FXCollaborative set two goals for the design of the Statue of Liberty Museum: 1) To create a building that uplifts the experience of the island for all visitors, and 2) To extend and add to the island’s open space, which is a UNESCO World Heritage Site and home to a beloved international monument.

The Statue of Liberty Museum is a garden pavilion that is designed to welcome all visitors of all ages, nationalities, and ethnicities. It is located at the north end of the formal pedestrian mall on Liberty Island, facing the Statue of Liberty and slightly rotated away from it. The museum anchors the main axis that connects the Museum to the Statue, and extends this axis via a sweeping granite staircase that leads to its roof. The visitor experience culminates in a dramatic granite roof terrace that provides unobstructed views of Lady Liberty, the Manhattan skyline, and New York Harbor.

The design eschews formality in favor of an asymmetrical design that embraces its dramatic setting and changes form as visitors move in, on, and around it, much as the idea of liberty is a diverse and pluralistic concept. The project’s angular plan and rich variety of spaces allow visitors to enjoy a broad view of the island and New York Harbor. Its dynamic expression was inspired by the irregularity of the water’s edge, as well as the geometry of the circular Flagpole Plaza.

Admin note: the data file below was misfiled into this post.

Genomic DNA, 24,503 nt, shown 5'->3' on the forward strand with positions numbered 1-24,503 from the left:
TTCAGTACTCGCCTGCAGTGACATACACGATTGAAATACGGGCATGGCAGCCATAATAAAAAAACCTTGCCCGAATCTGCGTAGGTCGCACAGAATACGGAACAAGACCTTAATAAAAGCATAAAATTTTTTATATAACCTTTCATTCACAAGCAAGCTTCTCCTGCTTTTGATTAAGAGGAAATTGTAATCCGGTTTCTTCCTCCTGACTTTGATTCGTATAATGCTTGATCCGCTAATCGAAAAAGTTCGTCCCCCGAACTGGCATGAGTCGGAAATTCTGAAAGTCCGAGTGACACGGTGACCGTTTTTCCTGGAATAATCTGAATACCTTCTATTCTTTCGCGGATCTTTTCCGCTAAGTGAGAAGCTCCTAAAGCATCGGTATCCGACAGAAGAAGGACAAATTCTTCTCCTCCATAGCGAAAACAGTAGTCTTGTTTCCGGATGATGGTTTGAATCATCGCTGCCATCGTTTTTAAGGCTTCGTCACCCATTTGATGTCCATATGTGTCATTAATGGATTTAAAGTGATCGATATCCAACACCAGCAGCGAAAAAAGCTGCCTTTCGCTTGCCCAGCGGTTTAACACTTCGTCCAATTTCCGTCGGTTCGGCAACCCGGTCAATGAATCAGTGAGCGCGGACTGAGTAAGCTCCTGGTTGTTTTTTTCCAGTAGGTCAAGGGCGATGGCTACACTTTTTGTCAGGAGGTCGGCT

The resulting form creates a visual counterpoint to Fort Wood at the base of the Statue, which bookends the far end of the mall. Both the Fort and Museum have acute corners; whereas the Fort turns inward, the museum radiates outward, celebrating freedom.

Merging Building and Landscape. The design merges building and landscape. The building responds to the layout of the island, which is based on French formal garden traditions, and establishes a naturalized landscape that is “lifted” above the formal mall. Its steps, terraces, and roof extend the park and the perimeter esplanade above the ground plane to carry visitors onto the site, creating a new visitor environment for viewing, resting, and picnicking.

The planted roofs incorporate native vegetation that super-insulates the building by capturing and filtering stormwater. Around the building, the grounds are planted with native meadow grasses that create a natural habitat for wildlife and migrating birds. The building’s elevation above the 500- year flood plain prevents damage from extreme weather events, such as Hurricane Sandy, which shut down power on the Island in 2012. The museum emerges as a new geology that is deeply integrated with nature.

Source: archdaily